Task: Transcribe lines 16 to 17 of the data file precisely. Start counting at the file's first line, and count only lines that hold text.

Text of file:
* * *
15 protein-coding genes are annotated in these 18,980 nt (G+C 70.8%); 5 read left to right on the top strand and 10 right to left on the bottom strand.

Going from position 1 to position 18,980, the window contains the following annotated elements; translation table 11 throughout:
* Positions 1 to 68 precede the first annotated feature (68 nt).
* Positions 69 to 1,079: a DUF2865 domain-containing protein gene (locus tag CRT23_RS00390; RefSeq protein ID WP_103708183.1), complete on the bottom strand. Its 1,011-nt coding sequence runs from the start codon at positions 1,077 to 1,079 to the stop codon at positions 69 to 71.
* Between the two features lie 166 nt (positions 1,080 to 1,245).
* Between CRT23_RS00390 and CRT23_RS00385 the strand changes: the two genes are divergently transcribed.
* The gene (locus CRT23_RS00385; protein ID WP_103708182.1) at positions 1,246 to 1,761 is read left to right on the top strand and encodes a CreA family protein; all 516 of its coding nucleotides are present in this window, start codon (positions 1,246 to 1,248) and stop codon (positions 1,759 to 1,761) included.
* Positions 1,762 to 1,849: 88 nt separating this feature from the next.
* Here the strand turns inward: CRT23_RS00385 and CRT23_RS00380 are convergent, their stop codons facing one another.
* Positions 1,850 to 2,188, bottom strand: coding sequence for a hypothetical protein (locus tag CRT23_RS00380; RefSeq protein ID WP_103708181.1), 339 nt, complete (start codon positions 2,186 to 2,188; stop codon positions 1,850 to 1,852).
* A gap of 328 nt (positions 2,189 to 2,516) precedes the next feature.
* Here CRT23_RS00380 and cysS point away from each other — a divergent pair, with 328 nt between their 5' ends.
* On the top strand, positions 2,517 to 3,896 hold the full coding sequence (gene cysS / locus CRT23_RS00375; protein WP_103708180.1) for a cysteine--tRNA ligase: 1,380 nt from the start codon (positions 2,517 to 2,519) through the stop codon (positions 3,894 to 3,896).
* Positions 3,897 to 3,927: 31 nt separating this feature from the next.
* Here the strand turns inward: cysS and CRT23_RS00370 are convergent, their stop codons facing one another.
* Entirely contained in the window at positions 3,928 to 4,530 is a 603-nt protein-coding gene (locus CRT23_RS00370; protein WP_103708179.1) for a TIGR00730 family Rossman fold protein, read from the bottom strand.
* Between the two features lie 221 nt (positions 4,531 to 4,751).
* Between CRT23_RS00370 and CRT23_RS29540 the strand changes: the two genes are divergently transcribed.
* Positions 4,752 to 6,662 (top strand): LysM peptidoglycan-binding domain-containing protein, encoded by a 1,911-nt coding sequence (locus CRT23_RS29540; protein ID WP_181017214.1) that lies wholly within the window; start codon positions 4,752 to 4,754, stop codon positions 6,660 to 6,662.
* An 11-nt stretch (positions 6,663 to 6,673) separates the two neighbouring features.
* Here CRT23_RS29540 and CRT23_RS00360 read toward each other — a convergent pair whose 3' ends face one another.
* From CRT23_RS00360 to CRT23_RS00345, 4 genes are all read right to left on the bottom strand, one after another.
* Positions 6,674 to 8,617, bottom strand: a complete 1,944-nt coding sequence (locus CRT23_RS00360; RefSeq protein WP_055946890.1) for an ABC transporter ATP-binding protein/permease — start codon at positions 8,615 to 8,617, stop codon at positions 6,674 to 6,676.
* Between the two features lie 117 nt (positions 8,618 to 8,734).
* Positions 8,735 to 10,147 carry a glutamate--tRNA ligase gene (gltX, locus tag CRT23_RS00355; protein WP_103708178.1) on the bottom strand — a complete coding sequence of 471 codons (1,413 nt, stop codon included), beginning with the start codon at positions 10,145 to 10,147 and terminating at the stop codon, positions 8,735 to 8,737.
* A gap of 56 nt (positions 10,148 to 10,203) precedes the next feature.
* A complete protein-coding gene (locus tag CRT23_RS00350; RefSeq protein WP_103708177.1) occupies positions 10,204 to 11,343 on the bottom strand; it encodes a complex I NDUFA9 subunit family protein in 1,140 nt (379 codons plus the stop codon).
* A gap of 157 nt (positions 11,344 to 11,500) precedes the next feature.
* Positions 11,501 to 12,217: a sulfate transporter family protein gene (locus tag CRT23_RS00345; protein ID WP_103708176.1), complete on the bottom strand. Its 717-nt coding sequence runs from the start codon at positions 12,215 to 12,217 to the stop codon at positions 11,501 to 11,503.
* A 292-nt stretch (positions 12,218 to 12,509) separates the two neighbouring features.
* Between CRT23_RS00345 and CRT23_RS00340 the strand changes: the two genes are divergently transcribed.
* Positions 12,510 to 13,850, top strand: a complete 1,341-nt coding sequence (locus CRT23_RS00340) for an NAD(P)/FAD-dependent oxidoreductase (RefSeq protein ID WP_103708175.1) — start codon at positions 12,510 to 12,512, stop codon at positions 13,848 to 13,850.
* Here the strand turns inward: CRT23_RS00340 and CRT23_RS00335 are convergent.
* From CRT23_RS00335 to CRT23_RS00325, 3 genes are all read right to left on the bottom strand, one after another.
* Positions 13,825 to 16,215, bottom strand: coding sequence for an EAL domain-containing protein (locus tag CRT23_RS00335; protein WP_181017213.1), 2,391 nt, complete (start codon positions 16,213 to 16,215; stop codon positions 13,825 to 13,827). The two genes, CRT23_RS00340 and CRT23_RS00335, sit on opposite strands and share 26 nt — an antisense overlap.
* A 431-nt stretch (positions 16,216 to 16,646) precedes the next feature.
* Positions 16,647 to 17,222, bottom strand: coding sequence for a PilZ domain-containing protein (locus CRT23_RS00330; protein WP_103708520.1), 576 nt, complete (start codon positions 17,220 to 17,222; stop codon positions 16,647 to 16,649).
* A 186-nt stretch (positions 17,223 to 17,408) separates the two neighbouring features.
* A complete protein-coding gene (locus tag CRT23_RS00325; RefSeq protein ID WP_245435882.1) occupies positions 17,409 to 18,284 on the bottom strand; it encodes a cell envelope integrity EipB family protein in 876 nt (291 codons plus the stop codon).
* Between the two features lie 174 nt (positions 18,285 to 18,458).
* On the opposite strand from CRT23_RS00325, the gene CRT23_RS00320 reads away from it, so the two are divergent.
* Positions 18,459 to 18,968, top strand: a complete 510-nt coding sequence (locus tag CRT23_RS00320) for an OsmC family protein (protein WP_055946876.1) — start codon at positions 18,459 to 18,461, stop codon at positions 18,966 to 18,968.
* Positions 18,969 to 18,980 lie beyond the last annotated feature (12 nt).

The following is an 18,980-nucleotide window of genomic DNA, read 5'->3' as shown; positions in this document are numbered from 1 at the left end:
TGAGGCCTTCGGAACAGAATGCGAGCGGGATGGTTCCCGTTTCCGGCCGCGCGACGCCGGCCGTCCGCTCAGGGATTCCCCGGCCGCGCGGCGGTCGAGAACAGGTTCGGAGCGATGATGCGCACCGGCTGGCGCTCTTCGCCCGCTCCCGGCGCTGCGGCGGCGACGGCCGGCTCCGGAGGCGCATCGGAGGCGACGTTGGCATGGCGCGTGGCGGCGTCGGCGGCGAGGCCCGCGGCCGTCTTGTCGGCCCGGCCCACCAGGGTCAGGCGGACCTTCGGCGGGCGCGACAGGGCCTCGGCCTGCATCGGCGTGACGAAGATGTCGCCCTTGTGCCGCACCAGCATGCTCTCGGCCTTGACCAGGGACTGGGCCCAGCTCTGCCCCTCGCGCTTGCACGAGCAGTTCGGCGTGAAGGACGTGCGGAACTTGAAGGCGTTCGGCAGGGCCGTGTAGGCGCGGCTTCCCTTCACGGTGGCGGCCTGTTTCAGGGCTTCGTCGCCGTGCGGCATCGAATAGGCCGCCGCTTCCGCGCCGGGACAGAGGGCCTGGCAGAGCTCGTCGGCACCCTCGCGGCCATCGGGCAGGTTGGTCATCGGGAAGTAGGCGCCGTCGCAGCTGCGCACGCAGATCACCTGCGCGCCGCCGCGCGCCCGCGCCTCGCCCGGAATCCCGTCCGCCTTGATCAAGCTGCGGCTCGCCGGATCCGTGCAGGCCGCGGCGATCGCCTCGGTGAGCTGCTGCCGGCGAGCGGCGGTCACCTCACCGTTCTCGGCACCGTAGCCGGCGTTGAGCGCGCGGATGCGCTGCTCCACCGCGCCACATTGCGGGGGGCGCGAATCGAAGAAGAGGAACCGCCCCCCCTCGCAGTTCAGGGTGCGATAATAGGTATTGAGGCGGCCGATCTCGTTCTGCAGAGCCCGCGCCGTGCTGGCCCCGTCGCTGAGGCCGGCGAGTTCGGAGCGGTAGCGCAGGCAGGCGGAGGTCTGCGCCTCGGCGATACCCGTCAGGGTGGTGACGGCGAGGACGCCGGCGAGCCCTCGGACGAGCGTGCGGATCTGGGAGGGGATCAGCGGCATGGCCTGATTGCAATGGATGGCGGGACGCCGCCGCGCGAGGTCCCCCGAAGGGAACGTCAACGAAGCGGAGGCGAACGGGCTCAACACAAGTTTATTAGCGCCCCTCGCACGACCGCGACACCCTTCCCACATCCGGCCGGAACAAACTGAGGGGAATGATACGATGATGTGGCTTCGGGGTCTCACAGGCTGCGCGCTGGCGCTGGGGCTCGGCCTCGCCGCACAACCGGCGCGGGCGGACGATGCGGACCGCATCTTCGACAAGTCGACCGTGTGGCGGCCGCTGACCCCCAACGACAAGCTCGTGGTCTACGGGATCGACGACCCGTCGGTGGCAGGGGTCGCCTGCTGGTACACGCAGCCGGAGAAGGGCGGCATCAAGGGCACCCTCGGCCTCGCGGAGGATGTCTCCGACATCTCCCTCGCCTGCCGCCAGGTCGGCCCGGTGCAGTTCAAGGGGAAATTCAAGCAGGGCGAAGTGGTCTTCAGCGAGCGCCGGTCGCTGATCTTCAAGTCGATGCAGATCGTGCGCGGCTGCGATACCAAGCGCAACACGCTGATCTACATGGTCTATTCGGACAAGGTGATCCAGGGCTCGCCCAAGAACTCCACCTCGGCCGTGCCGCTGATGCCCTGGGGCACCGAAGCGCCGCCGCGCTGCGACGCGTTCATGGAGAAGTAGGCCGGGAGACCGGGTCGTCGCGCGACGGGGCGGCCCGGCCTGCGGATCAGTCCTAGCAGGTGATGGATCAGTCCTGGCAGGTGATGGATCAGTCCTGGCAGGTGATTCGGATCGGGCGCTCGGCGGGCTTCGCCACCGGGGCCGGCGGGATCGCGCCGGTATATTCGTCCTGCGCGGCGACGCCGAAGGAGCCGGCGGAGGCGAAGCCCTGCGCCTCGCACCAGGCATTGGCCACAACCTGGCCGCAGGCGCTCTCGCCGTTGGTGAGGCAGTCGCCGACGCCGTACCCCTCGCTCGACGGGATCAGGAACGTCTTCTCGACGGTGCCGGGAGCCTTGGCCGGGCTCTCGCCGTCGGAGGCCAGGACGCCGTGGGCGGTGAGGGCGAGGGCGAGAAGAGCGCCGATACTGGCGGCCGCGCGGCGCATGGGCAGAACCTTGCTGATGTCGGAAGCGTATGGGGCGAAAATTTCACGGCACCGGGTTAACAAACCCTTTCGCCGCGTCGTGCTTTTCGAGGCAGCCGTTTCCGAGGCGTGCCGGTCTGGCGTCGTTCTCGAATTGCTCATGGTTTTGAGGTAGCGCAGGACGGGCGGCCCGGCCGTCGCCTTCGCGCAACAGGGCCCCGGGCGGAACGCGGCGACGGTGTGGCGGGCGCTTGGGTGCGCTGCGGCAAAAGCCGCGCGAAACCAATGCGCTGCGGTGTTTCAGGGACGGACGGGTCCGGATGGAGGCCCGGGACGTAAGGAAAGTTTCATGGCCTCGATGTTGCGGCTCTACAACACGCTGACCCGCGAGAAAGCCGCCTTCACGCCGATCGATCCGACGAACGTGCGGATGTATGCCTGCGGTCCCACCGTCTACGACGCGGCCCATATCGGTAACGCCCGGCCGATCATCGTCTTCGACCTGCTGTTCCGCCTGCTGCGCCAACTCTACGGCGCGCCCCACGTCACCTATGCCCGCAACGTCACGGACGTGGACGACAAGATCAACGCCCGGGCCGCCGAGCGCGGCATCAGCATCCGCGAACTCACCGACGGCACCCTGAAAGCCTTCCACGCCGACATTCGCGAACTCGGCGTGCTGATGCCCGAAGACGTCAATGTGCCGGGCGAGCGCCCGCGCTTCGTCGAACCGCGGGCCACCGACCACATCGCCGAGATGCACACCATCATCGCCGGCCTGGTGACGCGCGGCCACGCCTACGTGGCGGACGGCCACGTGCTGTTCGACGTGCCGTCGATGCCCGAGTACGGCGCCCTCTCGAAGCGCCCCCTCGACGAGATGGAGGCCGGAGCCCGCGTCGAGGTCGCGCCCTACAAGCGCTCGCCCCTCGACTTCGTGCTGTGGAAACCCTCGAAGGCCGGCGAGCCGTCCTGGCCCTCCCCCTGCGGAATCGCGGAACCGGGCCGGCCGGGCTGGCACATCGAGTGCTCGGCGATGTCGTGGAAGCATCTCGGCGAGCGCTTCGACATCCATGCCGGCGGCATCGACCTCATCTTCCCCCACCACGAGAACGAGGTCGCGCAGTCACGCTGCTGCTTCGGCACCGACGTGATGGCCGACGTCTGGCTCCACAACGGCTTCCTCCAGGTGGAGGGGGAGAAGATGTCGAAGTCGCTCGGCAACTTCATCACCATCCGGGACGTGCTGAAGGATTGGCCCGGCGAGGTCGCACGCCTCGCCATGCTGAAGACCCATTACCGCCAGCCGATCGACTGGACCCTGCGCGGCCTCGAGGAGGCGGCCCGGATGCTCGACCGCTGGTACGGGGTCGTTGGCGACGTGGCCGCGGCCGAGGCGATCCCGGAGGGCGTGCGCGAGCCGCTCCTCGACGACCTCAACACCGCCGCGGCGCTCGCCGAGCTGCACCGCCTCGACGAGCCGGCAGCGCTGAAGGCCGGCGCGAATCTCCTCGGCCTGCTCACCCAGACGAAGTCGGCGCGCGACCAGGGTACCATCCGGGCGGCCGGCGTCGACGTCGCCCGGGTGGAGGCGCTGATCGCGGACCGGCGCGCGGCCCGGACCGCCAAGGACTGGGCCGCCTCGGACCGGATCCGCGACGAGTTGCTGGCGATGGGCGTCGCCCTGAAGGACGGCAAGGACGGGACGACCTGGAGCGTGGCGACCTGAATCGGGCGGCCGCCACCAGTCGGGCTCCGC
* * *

* Entirely contained in the window at positions 3,928 to 4,530 is a 603-nt protein-coding gene (locus CRT23_RS00370; protein WP_103708179.1) for a TIGR00730 family Rossman fold protein, read from the bottom strand.
* Between the two features lie 221 nt (positions 4,531 to 4,751).